The seminar enables social work students from the region to gain shared knowledge and understanding of each country’s policies and practices and elevate their employability after graduation. Since Mudrick attended her first seminar in 2008, the School of Social Work has been invited each year to provide an American perspective on seminar themes such as the harm reduction model in substance abuse treatment, person-centered care in social work, and for the 2023 seminar, juvenile incarceration and rehabilitation.
Each day of the 2023 seminar focused on a different country, with experiential small group sessions in the morning followed by a presentation from a community expert in the field of incarceration. In the afternoon, the students traveled to that country to visit with an agency partner who specializes in incarceration, prevention, and rehabilitation. This past spring, the students traveled to Mulhouse, France; Freiburg, Germany; and Basel, Switzerland.
Esposito’s presentation during the seminar focused on the U.S. juvenile justice system and the polices and best practices that drive successful rehabilitation and reintegration. Esposito says what jumped out at her during the seminar was the common need for social work across countries.
“We all have universal human needs, struggles, and approaches to solve our communities’ problems,” Esposito says. “The way that social work is operationalized in these three countries is similar to the way we practice in the U.S., and it was surprising to me that our problem-solving was very much parallel and the types of programming and support is much the same, minus name and title differences in programming. Our differences lie in the cultural nuances.”
As a student participant, Carter attended all the scheduled lectures and field trips and collaborated with the other students in breakout groups. Carter says it was fascinating to see how the juvenile justice system works in the three countries.
“I thought that Germany would have a tougher stand on crimes in the juvenile justice system with a more punitive justice model, however it was France that seemed to have a more repressive model,” Carter says. “Germany’s current juvenile system is geared toward education and diversion strategies rather than punishment.”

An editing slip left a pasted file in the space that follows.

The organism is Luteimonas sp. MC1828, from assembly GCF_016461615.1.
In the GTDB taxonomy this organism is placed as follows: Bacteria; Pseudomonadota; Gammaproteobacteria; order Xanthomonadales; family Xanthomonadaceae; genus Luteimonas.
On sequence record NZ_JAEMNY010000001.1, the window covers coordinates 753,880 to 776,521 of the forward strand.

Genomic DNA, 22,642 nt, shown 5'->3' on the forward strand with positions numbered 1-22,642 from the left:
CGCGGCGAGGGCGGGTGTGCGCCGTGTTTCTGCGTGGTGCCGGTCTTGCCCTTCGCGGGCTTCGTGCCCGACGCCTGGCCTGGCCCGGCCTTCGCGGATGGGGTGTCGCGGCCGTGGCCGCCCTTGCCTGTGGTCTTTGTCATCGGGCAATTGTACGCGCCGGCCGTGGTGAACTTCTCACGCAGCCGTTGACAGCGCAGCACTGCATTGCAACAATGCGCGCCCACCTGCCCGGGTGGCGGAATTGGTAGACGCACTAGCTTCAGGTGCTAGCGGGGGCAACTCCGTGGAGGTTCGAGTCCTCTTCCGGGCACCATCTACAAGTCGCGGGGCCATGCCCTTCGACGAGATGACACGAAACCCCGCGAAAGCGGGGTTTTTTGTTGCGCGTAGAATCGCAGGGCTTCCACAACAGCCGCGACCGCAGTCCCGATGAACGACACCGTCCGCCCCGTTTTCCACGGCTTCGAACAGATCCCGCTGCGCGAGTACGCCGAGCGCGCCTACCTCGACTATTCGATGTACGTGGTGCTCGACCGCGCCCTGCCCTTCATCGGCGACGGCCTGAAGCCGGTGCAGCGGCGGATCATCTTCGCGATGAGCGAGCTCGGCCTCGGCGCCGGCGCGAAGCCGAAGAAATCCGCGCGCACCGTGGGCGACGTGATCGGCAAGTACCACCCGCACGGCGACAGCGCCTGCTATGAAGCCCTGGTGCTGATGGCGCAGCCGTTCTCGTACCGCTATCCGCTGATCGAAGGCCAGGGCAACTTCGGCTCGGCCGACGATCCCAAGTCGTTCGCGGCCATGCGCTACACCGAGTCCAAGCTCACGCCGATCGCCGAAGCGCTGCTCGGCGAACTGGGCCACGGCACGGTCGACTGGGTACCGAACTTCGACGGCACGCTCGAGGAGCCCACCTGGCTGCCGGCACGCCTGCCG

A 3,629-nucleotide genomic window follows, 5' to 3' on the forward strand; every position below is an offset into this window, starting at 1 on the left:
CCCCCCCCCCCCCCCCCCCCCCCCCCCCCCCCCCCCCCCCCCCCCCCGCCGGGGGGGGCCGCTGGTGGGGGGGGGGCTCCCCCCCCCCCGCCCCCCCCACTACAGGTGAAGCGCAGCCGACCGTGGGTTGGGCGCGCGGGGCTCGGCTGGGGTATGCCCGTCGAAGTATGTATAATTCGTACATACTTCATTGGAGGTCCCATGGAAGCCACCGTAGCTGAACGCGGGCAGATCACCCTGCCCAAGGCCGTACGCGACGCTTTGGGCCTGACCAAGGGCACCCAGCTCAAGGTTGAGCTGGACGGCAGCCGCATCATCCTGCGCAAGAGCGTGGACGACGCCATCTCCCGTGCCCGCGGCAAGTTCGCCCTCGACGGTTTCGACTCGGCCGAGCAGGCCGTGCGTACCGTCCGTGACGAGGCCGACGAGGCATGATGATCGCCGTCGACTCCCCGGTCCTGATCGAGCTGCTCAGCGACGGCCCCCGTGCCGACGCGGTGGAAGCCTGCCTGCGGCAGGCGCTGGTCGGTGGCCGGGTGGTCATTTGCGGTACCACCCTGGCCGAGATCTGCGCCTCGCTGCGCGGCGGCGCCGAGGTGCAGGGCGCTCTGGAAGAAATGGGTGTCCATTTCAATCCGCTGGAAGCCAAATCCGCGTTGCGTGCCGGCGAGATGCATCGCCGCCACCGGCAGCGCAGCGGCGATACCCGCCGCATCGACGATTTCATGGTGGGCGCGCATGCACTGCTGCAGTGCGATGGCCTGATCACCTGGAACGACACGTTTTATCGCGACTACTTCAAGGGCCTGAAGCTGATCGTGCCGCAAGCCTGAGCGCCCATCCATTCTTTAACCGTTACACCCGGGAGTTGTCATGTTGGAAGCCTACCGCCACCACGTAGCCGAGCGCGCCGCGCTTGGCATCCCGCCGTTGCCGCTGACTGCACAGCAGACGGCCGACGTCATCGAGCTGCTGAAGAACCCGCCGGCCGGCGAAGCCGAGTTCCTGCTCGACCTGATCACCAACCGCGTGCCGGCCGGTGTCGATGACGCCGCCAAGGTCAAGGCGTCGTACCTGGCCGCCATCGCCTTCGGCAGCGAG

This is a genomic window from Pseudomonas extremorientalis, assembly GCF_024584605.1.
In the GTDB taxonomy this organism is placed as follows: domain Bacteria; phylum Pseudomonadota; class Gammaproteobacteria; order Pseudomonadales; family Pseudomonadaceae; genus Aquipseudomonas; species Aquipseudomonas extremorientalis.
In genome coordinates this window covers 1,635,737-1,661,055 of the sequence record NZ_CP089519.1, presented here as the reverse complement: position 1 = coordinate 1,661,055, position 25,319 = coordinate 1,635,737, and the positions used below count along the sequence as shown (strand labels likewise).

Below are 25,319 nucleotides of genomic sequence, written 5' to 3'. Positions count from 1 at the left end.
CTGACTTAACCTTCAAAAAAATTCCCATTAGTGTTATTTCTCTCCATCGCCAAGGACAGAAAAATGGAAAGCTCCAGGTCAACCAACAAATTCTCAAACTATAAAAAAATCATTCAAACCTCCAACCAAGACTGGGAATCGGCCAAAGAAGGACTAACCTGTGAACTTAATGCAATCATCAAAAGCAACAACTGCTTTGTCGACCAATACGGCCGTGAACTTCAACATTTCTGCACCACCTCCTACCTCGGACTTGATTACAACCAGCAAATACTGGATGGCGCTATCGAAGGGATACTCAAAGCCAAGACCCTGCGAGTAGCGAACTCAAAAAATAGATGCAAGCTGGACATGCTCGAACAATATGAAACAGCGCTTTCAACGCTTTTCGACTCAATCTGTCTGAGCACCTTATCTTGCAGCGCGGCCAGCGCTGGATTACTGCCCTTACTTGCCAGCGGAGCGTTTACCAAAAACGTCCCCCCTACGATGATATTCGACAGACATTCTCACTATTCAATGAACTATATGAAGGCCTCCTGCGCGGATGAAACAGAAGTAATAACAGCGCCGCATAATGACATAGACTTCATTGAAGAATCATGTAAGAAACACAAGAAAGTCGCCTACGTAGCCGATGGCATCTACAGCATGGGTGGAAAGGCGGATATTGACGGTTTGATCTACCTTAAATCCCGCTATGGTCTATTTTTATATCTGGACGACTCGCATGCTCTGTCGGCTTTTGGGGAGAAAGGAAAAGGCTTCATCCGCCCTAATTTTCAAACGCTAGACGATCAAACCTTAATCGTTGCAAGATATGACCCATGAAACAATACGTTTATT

Next year’s seminar will run from May 12-24 and focus on the topic “Sex and Social Work.”
“The RECOS team is meeting to discuss ideas around sex work, sex trafficking, and sexual abuse/trauma work,” Esposito says. “I have been invited back to participate and present and am hoping to recruit more students to join in the spring.”
Carter, a Schenectady, New York, native who earned her undergraduate degree from Ashford University in Arizona, says she returned from the seminar feeling “enlightened” by engaging with students from other countries and discovering the social work similarities and differences between those countries and the U.S.
“Although their justice systems are all unique in their own way, the recurring theme that resonated with me is that it doesn’t matter where were live, racial minorities and particularly immigrants seem to be the ones who are more prone to receive punitive punishment within the justice system and less likely to have appropriate access to treatment interventions,” she says.
“Learning about the juvenile justice systems in these three countries and attending Kristin’s presentation for the United States has fueled the fire that was already starting with my desire to work with adolescent and young adults in the future,” Carter adds. “These young people can benefit from having more social support and preventive treatment intervention to guide their future life trajectory instead of a societal-favored punitive approach.”
For social work students who are considering this trip, Carter says it’s a “once-in-a-lifetime experience” that will help shape their career path.
“If you like traveling, exploring different cultures, food, and history, and engaging with people from different backgrounds and ethnicities, this trip offers all of that and so much more,” Carter says.
Visit the School of Social Work webpage to learn more about academic programs, experiential learning, and career opportunities for residential and online students.